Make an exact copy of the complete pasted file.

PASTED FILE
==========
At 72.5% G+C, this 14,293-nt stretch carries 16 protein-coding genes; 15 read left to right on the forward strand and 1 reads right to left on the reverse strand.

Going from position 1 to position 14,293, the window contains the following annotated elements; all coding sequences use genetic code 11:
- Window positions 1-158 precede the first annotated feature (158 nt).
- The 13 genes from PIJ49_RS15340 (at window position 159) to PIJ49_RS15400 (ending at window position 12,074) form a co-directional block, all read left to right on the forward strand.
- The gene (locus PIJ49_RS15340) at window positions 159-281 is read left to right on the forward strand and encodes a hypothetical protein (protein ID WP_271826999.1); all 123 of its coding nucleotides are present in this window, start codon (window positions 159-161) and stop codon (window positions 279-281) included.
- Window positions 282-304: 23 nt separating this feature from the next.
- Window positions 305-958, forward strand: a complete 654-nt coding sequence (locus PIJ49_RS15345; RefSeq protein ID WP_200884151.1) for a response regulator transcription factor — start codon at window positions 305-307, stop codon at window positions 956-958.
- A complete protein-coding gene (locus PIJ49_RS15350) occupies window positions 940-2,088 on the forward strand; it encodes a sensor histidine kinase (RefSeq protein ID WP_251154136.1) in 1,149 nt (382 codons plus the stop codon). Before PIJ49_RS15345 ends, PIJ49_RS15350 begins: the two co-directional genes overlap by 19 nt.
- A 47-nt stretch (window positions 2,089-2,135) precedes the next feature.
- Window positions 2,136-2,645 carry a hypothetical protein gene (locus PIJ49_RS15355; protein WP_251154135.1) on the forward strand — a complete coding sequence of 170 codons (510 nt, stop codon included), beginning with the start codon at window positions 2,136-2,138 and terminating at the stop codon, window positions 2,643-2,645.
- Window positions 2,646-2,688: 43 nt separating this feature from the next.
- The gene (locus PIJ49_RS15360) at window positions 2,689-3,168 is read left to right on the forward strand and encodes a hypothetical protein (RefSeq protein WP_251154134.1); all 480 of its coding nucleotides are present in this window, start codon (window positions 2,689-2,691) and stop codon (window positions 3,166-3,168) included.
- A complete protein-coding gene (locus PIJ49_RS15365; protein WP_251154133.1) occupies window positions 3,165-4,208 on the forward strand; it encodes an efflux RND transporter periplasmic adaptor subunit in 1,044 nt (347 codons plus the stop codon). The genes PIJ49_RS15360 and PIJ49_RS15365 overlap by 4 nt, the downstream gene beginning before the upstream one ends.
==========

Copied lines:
At 72.5% G+C, this 14,293-nt stretch carries 16 protein-coding genes; 15 read left to right on the forward strand and 1 reads right to left on the reverse strand.

Going from position 1 to position 14,293, the window contains the following annotated elements; all coding sequences use genetic code 11:
- Window positions 1-158 precede the first annotated feature (158 nt).
- The 13 genes from PIJ49_RS15340 (at window position 159) to PIJ49_RS15400 (ending at window position 12,074) form a co-directional block, all read left to right on the forward strand.
- The gene (locus PIJ49_RS15340) at window positions 159-281 is read left to right on the forward strand and encodes a hypothetical protein (protein ID WP_271826999.1); all 123 of its coding nucleotides are present in this window, start codon (window positions 159-161) and stop codon (window positions 279-281) included.
- Window positions 282-304: 23 nt separating this feature from the next.
- Window positions 305-958, forward strand: a complete 654-nt coding sequence (locus PIJ49_RS15345; RefSeq protein ID WP_200884151.1) for a response regulator transcription factor — start codon at window positions 305-307, stop codon at window positions 956-958.
- A complete protein-coding gene (locus PIJ49_RS15350) occupies window positions 940-2,088 on the forward strand; it encodes a sensor histidine kinase (RefSeq protein ID WP_251154136.1) in 1,149 nt (382 codons plus the stop codon). Before PIJ49_RS15345 ends, PIJ49_RS15350 begins: the two co-directional genes overlap by 19 nt.
- A 47-nt stretch (window positions 2,089-2,135) precedes the next feature.
- Window positions 2,136-2,645 carry a hypothetical protein gene (locus PIJ49_RS15355; protein WP_251154135.1) on the forward strand — a complete coding sequence of 170 codons (510 nt, stop codon included), beginning with the start codon at window positions 2,136-2,138 and terminating at the stop codon, window positions 2,643-2,645.
- Window positions 2,646-2,688: 43 nt separating this feature from the next.
- The gene (locus PIJ49_RS15360) at window positions 2,689-3,168 is read left to right on the forward strand and encodes a hypothetical protein (RefSeq protein WP_251154134.1); all 480 of its coding nucleotides are present in this window, start codon (window positions 2,689-2,691) and stop codon (window positions 3,166-3,168) included.
- A complete protein-coding gene (locus PIJ49_RS15365; protein WP_251154133.1) occupies window positions 3,165-4,208 on the forward strand; it encodes an efflux RND transporter periplasmic adaptor subunit in 1,044 nt (347 codons plus the stop codon). The genes PIJ49_RS15360 and PIJ49_RS15365 overlap by 4 nt, the downstream gene beginning before the upstream one ends.